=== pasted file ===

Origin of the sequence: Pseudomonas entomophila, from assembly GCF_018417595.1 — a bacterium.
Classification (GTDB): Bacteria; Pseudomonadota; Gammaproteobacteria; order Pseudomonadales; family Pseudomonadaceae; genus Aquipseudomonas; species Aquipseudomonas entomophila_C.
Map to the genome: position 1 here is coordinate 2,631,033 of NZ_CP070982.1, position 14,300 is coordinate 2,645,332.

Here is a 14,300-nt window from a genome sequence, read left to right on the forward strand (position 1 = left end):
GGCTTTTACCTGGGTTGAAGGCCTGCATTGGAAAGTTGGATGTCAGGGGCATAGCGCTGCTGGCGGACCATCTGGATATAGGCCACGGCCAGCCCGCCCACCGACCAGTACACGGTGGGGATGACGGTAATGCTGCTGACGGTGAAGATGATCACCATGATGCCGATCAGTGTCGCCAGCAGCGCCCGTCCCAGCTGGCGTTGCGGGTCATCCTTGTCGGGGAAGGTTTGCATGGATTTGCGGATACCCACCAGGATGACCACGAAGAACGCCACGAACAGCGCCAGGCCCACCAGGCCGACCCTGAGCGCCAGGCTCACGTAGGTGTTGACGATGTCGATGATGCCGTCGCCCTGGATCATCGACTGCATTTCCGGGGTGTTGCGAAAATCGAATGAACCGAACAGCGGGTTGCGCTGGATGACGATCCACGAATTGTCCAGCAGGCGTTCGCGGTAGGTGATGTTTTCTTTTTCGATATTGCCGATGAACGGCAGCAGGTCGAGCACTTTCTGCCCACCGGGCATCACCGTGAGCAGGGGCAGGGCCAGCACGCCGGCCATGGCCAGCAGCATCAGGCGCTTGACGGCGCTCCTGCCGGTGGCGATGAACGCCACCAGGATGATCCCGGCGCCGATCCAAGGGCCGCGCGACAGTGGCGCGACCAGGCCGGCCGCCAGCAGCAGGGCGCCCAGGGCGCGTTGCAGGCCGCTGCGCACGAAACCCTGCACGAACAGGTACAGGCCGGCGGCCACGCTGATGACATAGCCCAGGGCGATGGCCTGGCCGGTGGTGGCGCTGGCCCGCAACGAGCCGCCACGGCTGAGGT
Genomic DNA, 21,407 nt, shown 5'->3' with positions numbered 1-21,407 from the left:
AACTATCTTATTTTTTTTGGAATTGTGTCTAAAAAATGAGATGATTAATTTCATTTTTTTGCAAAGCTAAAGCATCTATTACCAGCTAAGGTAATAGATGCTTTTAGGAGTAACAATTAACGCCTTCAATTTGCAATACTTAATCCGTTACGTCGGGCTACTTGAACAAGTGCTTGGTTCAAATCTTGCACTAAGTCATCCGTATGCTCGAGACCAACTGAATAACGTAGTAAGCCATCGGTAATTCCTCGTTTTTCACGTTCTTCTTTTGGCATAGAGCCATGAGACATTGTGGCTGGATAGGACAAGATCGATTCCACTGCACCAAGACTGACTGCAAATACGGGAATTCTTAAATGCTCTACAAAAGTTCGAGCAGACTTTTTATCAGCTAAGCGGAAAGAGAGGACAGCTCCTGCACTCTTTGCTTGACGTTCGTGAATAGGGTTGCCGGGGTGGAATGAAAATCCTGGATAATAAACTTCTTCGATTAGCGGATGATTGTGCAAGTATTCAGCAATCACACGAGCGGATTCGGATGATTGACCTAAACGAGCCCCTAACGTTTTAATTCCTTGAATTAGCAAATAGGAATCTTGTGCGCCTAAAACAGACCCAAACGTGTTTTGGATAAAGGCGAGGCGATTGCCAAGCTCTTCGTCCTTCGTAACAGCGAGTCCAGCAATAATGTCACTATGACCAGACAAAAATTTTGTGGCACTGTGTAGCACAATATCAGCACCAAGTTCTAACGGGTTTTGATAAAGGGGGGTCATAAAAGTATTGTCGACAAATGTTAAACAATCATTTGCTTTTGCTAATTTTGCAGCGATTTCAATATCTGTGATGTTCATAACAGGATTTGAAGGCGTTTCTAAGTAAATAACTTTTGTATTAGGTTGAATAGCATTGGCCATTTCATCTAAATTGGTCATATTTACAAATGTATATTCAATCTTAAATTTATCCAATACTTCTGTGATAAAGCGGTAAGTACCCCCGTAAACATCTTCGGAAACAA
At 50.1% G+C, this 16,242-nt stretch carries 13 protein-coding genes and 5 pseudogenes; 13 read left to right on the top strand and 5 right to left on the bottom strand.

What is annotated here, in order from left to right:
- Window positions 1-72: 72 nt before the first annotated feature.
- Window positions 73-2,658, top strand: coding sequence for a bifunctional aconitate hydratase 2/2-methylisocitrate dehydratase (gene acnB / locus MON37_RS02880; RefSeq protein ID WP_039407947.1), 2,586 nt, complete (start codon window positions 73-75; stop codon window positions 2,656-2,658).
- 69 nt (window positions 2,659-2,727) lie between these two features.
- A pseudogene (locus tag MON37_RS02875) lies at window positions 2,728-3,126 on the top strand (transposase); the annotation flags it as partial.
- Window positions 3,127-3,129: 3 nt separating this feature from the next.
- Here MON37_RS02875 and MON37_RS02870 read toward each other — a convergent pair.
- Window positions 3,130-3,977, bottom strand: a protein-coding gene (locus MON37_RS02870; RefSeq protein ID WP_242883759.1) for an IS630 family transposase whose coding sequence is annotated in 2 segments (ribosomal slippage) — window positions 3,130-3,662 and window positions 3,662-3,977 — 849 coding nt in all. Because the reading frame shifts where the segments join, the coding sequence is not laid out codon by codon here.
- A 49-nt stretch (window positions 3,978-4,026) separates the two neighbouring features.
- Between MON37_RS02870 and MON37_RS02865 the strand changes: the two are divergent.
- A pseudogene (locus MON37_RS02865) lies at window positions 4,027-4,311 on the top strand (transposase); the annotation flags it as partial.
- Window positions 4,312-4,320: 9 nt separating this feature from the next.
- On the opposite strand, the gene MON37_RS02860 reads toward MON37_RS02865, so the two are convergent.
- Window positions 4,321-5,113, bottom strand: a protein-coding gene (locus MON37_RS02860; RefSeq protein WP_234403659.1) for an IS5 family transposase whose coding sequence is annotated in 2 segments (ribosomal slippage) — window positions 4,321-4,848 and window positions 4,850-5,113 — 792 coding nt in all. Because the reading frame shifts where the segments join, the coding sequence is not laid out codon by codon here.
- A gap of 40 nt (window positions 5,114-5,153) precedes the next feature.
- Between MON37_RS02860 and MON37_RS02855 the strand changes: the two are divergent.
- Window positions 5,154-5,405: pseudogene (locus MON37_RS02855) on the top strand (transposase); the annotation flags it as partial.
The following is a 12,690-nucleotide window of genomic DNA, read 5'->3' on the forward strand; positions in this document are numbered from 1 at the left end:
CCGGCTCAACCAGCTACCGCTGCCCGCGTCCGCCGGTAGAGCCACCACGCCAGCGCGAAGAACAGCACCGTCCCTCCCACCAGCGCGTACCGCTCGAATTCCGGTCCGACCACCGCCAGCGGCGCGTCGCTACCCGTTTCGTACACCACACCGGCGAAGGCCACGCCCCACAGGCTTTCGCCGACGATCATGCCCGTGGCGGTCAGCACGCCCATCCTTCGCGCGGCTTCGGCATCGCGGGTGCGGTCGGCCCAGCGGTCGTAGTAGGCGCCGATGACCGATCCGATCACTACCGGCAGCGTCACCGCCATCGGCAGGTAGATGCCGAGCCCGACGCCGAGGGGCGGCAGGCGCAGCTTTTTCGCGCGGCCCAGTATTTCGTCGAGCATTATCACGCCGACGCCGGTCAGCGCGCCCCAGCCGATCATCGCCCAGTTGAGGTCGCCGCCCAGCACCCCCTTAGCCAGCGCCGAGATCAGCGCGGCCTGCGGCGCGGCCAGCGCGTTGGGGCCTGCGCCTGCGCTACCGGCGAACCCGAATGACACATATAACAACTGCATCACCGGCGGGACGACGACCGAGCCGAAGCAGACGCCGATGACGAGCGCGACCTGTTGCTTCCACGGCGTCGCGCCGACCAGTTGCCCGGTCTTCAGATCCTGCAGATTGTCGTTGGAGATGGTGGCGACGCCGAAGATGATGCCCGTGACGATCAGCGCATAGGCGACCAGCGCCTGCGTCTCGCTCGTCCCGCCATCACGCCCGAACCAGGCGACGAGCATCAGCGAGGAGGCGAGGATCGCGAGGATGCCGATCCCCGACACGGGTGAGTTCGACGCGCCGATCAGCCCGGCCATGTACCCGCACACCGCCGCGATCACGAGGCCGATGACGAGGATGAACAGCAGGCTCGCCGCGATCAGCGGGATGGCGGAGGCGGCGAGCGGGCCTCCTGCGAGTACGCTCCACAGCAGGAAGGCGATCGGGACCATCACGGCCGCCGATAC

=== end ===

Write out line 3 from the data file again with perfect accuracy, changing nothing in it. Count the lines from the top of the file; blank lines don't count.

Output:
Map to the genome: position 1 here is coordinate 2,631,033 of NZ_CP070982.1, position 14,300 is coordinate 2,645,332.